So some of you are not yet using Proof Delay for your event or large volume shooting work. Let’s dig deeper into it, mkay? Today, I shot a Tae Kwon Do event. My preparation began yesterday, when I created the gallery for today’s event. Why? Simple, I needed the URL so I could put it on the flyers that I gave to all the parents. Make it easy and simple, and they will buy. OK, at the event, I set my camera to shoot RAW, plus a small jpg – yet the jpg is large enough to handle the biggest size I want to sell. But on my Canon 5D, this still resulted in JPGs of over 1mb, which makes for longer uploading times. So, I quickly made an action in Photoshop, to save the jpgs at compression level 7 (yes, 7…. remember, upon order, I’ll be replacing these with jpg 10 new files!), and I soon had file sizes of about 350-400Kb. Of course, you can also use Photoshop’s Image Processor. I’ve reached my happy medium. I have files that are large enough to support all print sizes, they look good on screen, and they’re small enough to upload fairly fast. BTW, 370 files, about 200megabytes, uploaded in 38 minutes or so. If you are doing events with lots of proofs, or have to upload many many photos at once, I highly recommend you try either (or both!) SendToSmugMug and Star Explorer. So, the first part of the workflow – make it easy for your customers to find the photos for sale, and make it easy for you to get the photos there!
OK now what? Well, the parents will now order And then, because I set a proof delay on this gallery, when they do order, I’ll get an email, telling me about it. And I can look in my control panel, pro sales, and see the order, and the crop that they customer picked. Whoops, look at how poorly the customer cropped…
Well, no worries! Proof and Retouch to the rescue Simply go to the crop button in your pro sales tool, and recrop the image. Of course, if you are retouching, or otherwise changing the photo, you’ll want to do that first, then “replace photo.” THEN do your crop adjustments.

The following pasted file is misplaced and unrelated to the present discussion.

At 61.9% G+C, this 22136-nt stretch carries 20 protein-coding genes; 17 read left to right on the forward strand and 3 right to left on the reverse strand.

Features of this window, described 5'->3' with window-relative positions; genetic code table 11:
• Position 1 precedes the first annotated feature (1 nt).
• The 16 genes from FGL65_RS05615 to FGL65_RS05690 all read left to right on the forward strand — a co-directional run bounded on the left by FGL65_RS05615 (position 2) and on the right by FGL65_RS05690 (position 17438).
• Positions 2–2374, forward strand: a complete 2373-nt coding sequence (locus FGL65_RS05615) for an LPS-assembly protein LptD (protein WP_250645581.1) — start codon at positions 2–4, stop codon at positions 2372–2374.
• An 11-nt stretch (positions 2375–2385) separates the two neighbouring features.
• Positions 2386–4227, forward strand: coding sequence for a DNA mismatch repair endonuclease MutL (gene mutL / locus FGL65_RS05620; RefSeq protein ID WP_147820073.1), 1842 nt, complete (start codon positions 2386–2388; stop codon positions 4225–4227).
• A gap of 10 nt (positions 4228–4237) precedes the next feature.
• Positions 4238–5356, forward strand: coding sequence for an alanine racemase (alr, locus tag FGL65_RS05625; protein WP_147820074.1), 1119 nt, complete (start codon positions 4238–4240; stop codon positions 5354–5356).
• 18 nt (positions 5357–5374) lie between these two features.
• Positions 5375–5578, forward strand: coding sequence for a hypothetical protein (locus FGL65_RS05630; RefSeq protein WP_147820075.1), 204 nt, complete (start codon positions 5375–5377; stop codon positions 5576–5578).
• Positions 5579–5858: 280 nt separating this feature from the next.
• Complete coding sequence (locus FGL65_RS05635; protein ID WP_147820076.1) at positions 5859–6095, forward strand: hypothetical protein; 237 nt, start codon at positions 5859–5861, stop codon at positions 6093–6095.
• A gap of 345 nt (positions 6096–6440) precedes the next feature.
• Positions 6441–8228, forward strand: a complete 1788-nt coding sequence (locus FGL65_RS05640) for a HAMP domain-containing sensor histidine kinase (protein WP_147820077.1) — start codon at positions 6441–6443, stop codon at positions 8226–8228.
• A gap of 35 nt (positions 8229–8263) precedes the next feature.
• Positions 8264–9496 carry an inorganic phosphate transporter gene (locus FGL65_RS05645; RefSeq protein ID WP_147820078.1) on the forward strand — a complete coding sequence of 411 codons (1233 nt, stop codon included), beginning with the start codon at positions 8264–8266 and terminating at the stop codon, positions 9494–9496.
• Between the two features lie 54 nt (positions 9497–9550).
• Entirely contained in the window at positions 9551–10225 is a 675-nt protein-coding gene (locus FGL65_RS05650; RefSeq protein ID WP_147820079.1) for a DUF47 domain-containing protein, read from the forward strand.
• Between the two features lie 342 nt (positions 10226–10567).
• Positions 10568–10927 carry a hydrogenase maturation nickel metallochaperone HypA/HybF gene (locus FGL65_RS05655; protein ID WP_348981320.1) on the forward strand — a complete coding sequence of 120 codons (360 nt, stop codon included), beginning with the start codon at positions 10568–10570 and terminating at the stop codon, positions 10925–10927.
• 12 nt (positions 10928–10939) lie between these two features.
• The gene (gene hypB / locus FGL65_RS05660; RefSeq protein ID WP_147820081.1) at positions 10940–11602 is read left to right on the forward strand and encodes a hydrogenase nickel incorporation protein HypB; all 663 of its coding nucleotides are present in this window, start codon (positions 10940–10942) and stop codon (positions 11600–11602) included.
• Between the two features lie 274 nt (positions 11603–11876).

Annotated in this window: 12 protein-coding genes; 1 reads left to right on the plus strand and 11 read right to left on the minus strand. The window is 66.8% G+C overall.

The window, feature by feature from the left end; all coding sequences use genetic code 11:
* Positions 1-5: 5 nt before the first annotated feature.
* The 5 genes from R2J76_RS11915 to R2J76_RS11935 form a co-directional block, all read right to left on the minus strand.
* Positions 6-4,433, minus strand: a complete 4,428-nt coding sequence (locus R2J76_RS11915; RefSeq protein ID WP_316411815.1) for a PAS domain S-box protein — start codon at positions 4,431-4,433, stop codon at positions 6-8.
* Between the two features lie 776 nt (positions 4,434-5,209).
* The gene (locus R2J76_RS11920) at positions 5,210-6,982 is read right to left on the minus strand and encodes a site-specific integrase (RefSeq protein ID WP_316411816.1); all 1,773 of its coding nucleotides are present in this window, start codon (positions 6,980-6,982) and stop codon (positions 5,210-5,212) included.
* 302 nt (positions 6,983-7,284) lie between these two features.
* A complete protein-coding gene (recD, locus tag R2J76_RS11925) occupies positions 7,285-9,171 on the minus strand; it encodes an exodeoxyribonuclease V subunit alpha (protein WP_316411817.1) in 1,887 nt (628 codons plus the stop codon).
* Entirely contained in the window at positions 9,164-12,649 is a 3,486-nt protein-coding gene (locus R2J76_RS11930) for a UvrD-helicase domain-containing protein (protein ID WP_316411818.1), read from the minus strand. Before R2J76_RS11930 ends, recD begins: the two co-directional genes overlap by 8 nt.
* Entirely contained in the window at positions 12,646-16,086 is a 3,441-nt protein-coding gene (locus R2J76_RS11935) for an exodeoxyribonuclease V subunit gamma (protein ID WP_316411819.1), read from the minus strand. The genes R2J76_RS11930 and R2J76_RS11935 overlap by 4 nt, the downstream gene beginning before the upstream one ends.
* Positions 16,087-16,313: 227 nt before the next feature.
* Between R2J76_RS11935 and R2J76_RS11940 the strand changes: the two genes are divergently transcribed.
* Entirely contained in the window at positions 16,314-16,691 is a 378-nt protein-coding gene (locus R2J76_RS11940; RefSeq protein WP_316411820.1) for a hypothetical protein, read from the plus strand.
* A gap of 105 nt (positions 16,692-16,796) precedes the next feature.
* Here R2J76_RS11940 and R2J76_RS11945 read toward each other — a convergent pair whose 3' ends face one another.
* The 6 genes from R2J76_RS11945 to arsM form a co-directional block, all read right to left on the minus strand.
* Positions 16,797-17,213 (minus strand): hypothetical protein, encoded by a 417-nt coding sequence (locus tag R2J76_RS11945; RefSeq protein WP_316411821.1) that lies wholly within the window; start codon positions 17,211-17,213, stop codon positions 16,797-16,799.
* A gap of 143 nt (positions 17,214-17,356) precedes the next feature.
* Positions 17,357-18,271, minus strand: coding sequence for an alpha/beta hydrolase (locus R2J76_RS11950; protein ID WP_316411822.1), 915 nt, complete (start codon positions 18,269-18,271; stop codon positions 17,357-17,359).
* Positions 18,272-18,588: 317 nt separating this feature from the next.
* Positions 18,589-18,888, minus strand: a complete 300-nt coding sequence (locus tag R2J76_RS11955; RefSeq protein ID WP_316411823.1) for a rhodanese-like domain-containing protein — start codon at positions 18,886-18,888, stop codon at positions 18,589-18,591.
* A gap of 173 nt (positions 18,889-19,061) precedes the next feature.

There you have it. Hit the “ship it” button, and off it goes to our lab. Proof Delay is a wonderful tool. If you have any questions at all, just holler for me or any of our Support Heroes, we’ll be there for you!
We’ve been so swamped with a certain big, massive, new feature I haven’t been keeping this blog up-to-date. I’m very sorry about that.
We’ve had probably 6-8 small releases in the last 2.5 months, many of which were extensive updates to the help sections, but here’s a short list of some of the bigger changes:
- Pros who use the “proof-delay” feature can now modify certain settings, such as cropping and color correction, before the order is sent out.
- Ending your free trial and paying for your account got much easier. You can do so from your homepage or your control panel billing section. Sorry about the confusion before!
- New image uploading backend that’s significantly more reliable and less error-prone.
- Notification emails on uploads that are CMYK or use non-sRGB color profiles, like ProPhoto and Adobe98.
- Fixed some cases where “replace photo” wasn’t working properly. This is especially useful for Pros using the “proof-delay” feature.
- Added a new Google Custom Search Engine to our help sections, which searches our new Wiki, relevant dgrin posts, our blogs, and the help sections at the same time.
- Created and worked on the SmugMug Wiki. Go participate!
- Created Andy’s FAST Start for Pros
- Released some important new updates to the API.
- Lots of datacenter goodies to speed up your access and increase reliability. We’re now over 6Gbps in aggregate bandwidth available, with more coming soon.
There were plenty of other, smaller changes, lots of new videos and help pages added, and other polished things. I may have to turn this blog over to Ben, instead, since I’m clearly dropping the ball with keeping everyone up-to-date. Apologies!
Oh, and if you want a sneak peek at our big new feature, you’ll have to keep an eye on the Beta page at our Wiki.
Tonight, our guest was photographer Jim Fuglestad. Jim took us through his take on on-location portrait photography:
- choosing the location
- working with the clients to get them at ease
- engaging your subjects (not!)
- equipment, workflow, business
You can also listen by telephone: Playback Number: (641) 985-5033. Access Code: 1094243#
Next roundtable TBA in January 2007.